Reducing bypass flow through a dry, cracked and previously puddled rice soil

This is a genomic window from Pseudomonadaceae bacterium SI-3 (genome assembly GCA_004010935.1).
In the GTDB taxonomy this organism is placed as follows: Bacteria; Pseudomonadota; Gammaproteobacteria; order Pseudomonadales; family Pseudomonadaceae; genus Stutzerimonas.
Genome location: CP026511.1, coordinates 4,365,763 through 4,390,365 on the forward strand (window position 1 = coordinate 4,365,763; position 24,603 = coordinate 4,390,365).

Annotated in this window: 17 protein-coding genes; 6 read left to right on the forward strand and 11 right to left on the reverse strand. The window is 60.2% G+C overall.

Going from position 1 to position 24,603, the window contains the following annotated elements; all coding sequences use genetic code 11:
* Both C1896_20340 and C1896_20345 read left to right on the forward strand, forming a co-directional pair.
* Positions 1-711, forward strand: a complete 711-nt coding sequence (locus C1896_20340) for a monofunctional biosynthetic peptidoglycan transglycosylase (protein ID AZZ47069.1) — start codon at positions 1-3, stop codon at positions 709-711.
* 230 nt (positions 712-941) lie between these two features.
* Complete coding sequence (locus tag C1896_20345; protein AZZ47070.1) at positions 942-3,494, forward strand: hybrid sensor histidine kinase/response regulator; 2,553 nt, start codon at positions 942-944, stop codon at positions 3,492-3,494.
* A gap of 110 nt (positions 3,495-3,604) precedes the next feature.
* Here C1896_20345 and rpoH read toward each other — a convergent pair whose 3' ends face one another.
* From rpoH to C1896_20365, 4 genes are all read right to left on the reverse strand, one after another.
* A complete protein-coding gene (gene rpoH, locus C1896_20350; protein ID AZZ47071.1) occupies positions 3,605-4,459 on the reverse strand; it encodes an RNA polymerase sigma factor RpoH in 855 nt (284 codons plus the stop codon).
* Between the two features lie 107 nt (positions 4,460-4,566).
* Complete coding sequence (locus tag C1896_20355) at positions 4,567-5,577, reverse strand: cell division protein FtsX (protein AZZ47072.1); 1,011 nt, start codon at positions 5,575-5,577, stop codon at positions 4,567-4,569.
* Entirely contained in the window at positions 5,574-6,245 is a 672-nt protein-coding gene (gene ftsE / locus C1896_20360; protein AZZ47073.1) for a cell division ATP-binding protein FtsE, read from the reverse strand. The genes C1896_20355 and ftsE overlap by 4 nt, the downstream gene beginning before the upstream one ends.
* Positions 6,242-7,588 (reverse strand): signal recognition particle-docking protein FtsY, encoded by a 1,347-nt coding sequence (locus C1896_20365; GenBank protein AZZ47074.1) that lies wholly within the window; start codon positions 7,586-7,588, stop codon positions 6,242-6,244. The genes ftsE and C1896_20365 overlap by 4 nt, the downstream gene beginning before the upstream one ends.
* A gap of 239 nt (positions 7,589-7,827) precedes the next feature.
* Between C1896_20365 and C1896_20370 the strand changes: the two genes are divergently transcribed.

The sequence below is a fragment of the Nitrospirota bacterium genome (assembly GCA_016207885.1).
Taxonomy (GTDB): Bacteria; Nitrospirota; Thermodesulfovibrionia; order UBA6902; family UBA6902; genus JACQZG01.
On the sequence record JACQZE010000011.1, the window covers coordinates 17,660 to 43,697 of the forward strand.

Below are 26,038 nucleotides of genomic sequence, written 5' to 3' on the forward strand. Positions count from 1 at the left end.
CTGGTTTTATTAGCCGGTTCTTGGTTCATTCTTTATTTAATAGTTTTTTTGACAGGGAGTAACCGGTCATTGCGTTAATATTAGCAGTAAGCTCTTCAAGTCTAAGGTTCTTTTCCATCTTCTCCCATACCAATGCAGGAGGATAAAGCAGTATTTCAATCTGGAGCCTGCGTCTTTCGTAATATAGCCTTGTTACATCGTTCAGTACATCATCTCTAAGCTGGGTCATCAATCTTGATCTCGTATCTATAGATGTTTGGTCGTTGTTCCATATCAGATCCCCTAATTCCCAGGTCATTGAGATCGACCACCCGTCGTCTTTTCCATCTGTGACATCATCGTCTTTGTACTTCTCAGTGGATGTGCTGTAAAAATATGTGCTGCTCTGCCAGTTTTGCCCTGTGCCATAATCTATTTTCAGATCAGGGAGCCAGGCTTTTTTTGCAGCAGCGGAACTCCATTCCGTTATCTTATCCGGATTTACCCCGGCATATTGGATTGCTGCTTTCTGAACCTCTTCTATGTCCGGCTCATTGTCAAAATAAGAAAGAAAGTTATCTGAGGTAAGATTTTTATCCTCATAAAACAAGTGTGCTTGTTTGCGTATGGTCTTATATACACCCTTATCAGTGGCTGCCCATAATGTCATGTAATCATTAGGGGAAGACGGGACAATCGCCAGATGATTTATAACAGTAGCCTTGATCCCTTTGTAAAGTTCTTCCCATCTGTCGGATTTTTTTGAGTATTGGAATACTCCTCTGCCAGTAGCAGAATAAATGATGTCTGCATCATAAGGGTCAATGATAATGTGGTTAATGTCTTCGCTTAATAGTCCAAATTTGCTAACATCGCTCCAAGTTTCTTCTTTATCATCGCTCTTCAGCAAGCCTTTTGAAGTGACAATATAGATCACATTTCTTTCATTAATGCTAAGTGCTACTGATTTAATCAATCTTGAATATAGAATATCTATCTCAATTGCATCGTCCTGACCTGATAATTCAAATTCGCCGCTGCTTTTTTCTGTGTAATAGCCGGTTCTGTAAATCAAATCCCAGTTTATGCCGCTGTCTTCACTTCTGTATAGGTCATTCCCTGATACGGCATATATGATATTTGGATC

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Reducing water losses through bypass flow is important in rice-growing areas (rainfed and irrigated) where water losses during land preparation for rice are high owing to soil cracking on the surface and a relatively permeable subsoil. Bypass flow processes were studied in a cracked, previously puddled rice soil. Vertical continuity of soil cracks (10-30 mm in width) was determined in the field using a morphological staining technique. Cracks reached a depth of 0.65 m. An infiltration experiment showed that water was mainly absorbed in the subsoil between 0.2 and 0.5 m depth. In a laboratory experiment, simulated rainfall was applied to large undisturbed soil columns taken from the field. High bypassing ratios (greater than 0.9) were obtained for low (10 mm h-1) and high (30 mm h-1) rain intensities. Shallow surface tillage (0-50 mm) in the field reduced bypass flow, and laboratory experiments showed 45-60% water savings as a result of making the cracks discontinuous. For rainfed rice areas, introduction of this tillage practice may lead to earlier transplanting and therefore reduced risk of late drought. In some areas this may broaden the scope for a second crop. In irrigated rice systems, water savings during land preparation may allow an increase in the command area of an irrigation system.
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